A work in progress – the fuller biographies will emerge in due course: please sign up to the Newsletter (bottom of the page) and we’ll let you know when we’ve done more justice in writing up our extraordinary signatories.
Major Neville Graham HOGAN. as a KAREN and who commanded KARENS. KACHINS, CHINS and SHANS, signs for the brave, largely forgotten, loyal hill tribes of BURMA, some of whose destinies sadly to this day have been affected by their fighting for the BRITISH and against the JAPANESE.
Neville, who became Chairman of the CHINDITS Association in 1997, ended the war as a Guard Commander for the JAPANESE SURRENDER CEREMONY in the big hall at SINGAPORE. Firstly he served with the BURMA AUXILIARY FORCE during the difficult Retreat, then later becoming part of the Reconnaissance element in 46 COLUMN 111 BRIGADE, Second CHINDITS in OPERATION THURSDAY and then 2nd Battalion, The BURMA RIFLES training for the cancelled Third Operation and inserted with and for FORCE 136 before joining the 2nd Battalion, The KAREN RIFLES.
Through his signature we also recall the extremely valuable role of the British JOURNALIST, Mr FRANK OWEN. who did so much to develop the SOUTH EAST ASIA COMMAND SEAC Newspaper, which was such an important foundation of the revitalisation of “The Forgotten Army, Navy and Air Force” and sustaining their self-confidence and morale moving from the defensive to the offensive – when the changing conveniences of post war politics found power swinging to the plains people Burmans, Owen did not forget the debt of honour Britain owed to the KAREN and the KACHIN Rangers. Even today Britain is reminded of the paradoxical difficulties of those loyal hill tribes to this day.
Separately through the Occupation experiences of Neville’s then future wife, Glory and her mother, interned at BESSEIN and elsewhere, one can record a strong personal witness tribute to the helpful and lenient treatment of women and children there by a local Japanese Commander, who had been to Cambridge University before the war. Also recalled here are the brave British and Burmese agents who stayed behind (such as “Daddy Longlegs” Seagrim, many of whom would not survive the Japanese Occupation. Major Hugh Paul “Longlegs” Seagrim (1909-1944) DSO MBE GC was a famous leader of Karen rebels, fighting Japanese invaders in Burma during WW2.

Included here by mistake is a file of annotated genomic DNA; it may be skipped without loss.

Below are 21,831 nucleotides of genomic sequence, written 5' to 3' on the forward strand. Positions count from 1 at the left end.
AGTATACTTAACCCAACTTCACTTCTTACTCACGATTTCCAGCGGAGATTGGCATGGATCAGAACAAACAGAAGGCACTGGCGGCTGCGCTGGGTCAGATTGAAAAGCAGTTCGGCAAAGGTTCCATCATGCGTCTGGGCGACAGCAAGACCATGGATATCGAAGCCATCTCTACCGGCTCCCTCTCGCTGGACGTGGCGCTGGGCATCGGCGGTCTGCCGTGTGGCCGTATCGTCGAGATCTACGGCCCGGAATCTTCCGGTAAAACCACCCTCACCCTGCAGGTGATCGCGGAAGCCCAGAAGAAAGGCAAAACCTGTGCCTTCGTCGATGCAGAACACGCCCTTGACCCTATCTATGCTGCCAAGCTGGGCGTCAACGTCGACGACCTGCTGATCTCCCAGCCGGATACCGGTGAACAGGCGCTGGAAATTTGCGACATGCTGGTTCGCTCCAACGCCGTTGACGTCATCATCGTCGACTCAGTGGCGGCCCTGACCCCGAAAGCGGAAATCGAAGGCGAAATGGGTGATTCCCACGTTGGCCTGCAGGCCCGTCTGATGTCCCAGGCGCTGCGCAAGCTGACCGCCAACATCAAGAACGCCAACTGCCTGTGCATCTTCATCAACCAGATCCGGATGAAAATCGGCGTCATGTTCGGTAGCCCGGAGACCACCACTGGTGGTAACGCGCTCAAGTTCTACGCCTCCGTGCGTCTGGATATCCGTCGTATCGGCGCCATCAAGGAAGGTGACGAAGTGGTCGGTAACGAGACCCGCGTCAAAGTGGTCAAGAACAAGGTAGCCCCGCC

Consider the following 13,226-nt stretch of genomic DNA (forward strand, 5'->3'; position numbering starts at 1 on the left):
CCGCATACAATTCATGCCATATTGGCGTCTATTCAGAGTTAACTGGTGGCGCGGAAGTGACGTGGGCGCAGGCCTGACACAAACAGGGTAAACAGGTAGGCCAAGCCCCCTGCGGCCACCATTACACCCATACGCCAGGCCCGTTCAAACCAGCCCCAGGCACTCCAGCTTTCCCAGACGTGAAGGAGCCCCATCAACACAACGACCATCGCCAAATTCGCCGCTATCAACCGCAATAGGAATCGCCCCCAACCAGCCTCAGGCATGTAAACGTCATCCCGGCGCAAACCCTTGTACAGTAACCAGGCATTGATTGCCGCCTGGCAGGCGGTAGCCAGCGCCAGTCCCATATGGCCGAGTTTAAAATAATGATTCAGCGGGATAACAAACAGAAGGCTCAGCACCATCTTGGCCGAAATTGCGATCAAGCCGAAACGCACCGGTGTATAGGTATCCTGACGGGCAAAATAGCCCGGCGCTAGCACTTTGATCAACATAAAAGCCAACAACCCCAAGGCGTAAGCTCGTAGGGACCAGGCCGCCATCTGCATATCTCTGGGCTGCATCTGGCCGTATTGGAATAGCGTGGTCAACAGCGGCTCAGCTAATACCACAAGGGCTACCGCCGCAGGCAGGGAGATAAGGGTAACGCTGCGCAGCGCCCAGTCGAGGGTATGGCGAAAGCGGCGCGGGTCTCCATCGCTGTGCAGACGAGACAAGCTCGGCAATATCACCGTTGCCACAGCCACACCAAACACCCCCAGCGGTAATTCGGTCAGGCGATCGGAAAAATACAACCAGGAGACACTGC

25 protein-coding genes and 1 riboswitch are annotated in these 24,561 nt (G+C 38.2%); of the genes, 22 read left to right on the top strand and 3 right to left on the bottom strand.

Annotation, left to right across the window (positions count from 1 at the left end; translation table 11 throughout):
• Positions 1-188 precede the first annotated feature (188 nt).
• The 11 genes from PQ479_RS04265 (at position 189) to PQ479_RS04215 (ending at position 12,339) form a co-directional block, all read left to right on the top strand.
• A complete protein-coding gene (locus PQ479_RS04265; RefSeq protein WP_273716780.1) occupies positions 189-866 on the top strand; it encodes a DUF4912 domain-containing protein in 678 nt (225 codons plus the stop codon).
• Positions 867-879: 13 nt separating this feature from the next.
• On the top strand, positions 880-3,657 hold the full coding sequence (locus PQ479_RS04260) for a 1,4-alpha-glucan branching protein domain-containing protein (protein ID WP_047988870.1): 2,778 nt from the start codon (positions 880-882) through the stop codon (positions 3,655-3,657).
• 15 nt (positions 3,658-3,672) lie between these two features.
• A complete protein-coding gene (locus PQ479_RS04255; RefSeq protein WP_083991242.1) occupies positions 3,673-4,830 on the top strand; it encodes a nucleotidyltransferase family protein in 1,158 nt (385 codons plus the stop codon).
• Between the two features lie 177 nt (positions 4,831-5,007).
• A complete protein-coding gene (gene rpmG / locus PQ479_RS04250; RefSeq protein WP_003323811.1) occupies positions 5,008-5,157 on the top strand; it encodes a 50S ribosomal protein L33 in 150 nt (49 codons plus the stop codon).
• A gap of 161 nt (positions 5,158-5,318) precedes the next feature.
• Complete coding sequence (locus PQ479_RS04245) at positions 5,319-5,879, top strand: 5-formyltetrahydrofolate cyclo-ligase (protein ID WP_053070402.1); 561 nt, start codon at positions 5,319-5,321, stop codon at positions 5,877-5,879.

His brother was Derek Anthony Seagrim VC. He and his brother have the distinction of being the only siblings awarded the Victoria Cross and George Cross, both posthumously. When the Japanese invaded Burma, after earlier secondment to the 20th Burma Rifles, Major Hugh Seagrim was given the task of raising irregular guerrilla forces from the Karens and other minority communities. The British had been driven from Burma by May, 1942. His small forces were isolated for a long time, but Force 136 dropped agents and wireless operators who made contact with his guerrillas in October, 1943.
Seagrim led Karens in a campaign of sabotage against the occupation, enjoying much support from Karen civilians despite several brutal Japanese reprisals against Karen villages. His force was gradually wiped out by a concentrated Japanese manhunt and so as to prevent further bloodshed Seagrim surrendered himself to the Japanese forces on 15th March 1944. He and eight of his Karen companions were executed by the Japanese on 22nd September in Rangoon. For gallantry under captivity, he was posthumously awarded the George Cross in 1946.